At this writing, this author has “no conclusive evidence” of Washington’s economic influence on the cities of Syracuse and Albany, although Albon Holsey in 1932 did speak about African-American business development to more than two-hundred Albany citizens at the Morning Star Baptist Church.[80] Yet and still, the author strongly suspects that a future survey of sources covering African-American communities within these cities will convey similar results to other New York State cities and towns.

NNBL members generally did attempt to follow Booker T. Washington’s business directives. However, “racial barriers” prevented most of them from being “indispensible assets” to the broader community, as Washington desired, and thus contribute toward solving “the Race Problem.” With a greater influx of African Americans moving into northern communities during and after the First Great Migration[81], African-American entrepreneurs, in the words of John Sibley Butler, were detoured or relegated exclusively to a segregated African-American market.[82] Nevertheless, they strove to be successful entrepreneurs and leaders of their communities. Booker T. Washington’s promotion of business development in New York City and New York State, as well as other states, has made him not only “a champion of Black Business Development” but also “the Father of the Promotion of 20th Century Black Business Development.”[83]

About the author: Michael Boston is an African and African American Studies faculty at The College at Brockport.


[1]“Resolution and Recommendations Adopted by the National Negro Business League at its First Meeting held in Boston, August 23 and 24, 1900,” (The Booker T. Washington Papers, The Library of Congress), Microfilms: Reel no. 752, pp. 1-2.
[2]Booker T. Washington, The Negro in Business (Wichita, Kansas: DeVore and Sons, Inc., 1992), p. 199.
[3]Emma L. Thornbrough, “More Light on Booker T. Washington and the New York Age,”Journal of Negro History, 43, No. 1 (Jan. 1958), pp. 34-49. 
[4]Emmett J. Scott and Lyman Beecher Stowe, Booker T. Washington: Builder of a Civilization (New York: Doubleday, Page & Company, 1917 New York: Doubleday, Page & Company, 1917), p. 185.
[5]Booker T. Washington, “Important to Colored Men and Women Engaged in Business Throughout the Country,” June 15, 1900, Tuskegee, Alabama,” (The Booker T. Washington Papers, The Library of Congress), Microfilms: Reel no. 416, pp. 1-2. 
[6]Frederick E. Drinker, Booker T. Washington: The Master Mind of a Child of Slavery (New York: Negro University Press, 1970), p. 119.
[7]Booker T. Washington, “Important to Colored Men and Women Engaged in Business Throughout the Country,” June 15, 1900, Tuskegee, Alabama,” The Booker T. Washington Papers, Washington, D. C.: The Library of Congress Microfilms: Reel no. 416, p. 2.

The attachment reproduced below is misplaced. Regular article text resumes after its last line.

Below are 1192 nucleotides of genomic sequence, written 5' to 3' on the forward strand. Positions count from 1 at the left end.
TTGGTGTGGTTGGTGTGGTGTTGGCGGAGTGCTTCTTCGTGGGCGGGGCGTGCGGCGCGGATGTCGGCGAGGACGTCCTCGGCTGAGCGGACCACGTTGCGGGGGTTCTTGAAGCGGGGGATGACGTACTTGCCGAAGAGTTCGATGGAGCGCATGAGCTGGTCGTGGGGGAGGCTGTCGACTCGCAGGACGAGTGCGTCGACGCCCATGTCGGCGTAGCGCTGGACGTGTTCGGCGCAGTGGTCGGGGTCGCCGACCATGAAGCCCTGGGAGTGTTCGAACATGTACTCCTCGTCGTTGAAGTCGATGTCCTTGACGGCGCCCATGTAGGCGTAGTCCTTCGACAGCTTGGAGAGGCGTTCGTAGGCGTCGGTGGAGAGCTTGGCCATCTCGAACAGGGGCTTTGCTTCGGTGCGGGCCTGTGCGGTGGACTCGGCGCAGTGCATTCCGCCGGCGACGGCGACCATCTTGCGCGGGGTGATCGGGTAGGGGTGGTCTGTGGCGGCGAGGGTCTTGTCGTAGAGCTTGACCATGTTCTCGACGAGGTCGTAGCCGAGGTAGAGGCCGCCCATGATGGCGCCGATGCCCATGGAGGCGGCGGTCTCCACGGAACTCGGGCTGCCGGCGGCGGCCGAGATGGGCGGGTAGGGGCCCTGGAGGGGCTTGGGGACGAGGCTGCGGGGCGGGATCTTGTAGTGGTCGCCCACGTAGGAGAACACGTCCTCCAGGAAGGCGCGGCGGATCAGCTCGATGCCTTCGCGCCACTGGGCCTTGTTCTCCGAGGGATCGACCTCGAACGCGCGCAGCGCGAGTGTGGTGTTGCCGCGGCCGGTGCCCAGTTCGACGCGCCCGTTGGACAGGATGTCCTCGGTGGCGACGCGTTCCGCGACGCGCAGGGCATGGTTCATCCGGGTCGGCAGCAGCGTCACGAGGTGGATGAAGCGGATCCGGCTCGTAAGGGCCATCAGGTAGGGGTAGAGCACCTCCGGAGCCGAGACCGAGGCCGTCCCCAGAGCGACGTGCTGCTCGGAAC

[8]“National Negro Business League at Louisville,” The Tuskegee Student,  21, (September 11, 1909):  p. 1.
[9]Monroe N. Work, Negro Yearbook, 1914-15 (Tuskegee, Alabama: Negro Yearbook Publishing Company, 1915), pp. 304-308.
[10]In giving his annual address for the NNBL meeting in 1909, Washington stated that there were at least 500 leagues and not exactly 500. Report of the Tenth Annual Convention of the National Negro Business League, Held in Louisville, KY., August 18-20, 1909 (A. M. E. Sunday School Union Print., 1909), p. 71.
[11]Charted here means a representative applied for his town of city to have a local branch of the National Negro Business League in their town or city.
[12]The Tuskegee Machine Thesis, by Louis Harlan, author of Booker T. Washington: The Wizard of Tuskegee, 1901-1915, stated simply, argues that Booker T. Washington, in attempting to retain his hegemonic leadership over Black America, which was often viewed as controversial, had numerous willing accomplices throughout the nation that helped him to retain his stronghold.  They were often in important key positions.  They not only alerted Washington to his unknown enemies but also helped to sabotage some of their efforts to bring Washington down
[13]John Hope Franklin and August Meier, Black Leadership of the Twentieth Century (Urbana: University of Illinois Press, 1982), p. 34.
[14]Kenneth Hamilton, Records of the National Negro Business League(Bethesda, MD.: University Publications of America, 1995), p. 5.
[15]John Hope Franklin and August Meier, Black Leadership of the Twentieth Century, p. 31.
[16]Philip A. Payton, Jr., “Afro-American Realty Company,” The Colored American Magazine, 8, (November 1904), pp. 682-691; Maceo C. Dailey, “Booker T. Washington and the Afro-American Realty Company,” Review of Black Political Economy, 8, (Winter 1978), pp. 184-201. 
[17]Gilbert Osofsky, Harlem: The Making of a Ghetto: Negro New York, 1890-1930(New York: Harper & Row, Publishers, 1971), p. 94.
[18]Booker T. Washington, The Negro in Business, p. 153.
[19]“Growth of the Afro-American Realty Company” The Colored American Magazine, 10, (February 1906), pp. 102-118.
[20]Ibid., p. 116.
[21]Maceo C. Dailey, “Booker T. Washington and the Afro-American Realty Company,” pp. 190-197.
[22]John N. Ingham and Lynne B. Feldman, African-American Business Leaders, A Biographical Dictionary (Westport, C.T.: Greedwood Press, 1994), pp. 465-475.
[23]“Poughkeepsie Harvest Home,” The New York Age, November 14, 1907, p. 6.
[24]“To Interest Negroes,” Ithaca Daily News, April 2, 1906, p. 1.
[25]“Fred R. Moore to Booker T. Washington,” April 2, 1906, New York, New York, Box 21, Folder 197, National Negro Business League, The Booker T. Washington Collection, Tuskegee University Archives, p. 1; “Fred R. Moore to Booker T. Washington,” June 26, 1906, New York, New York, Box 24, Folder 206, National Negro Business League, The Booker T. Washington Collection, Tuskegee University Archives, pp. 1-8.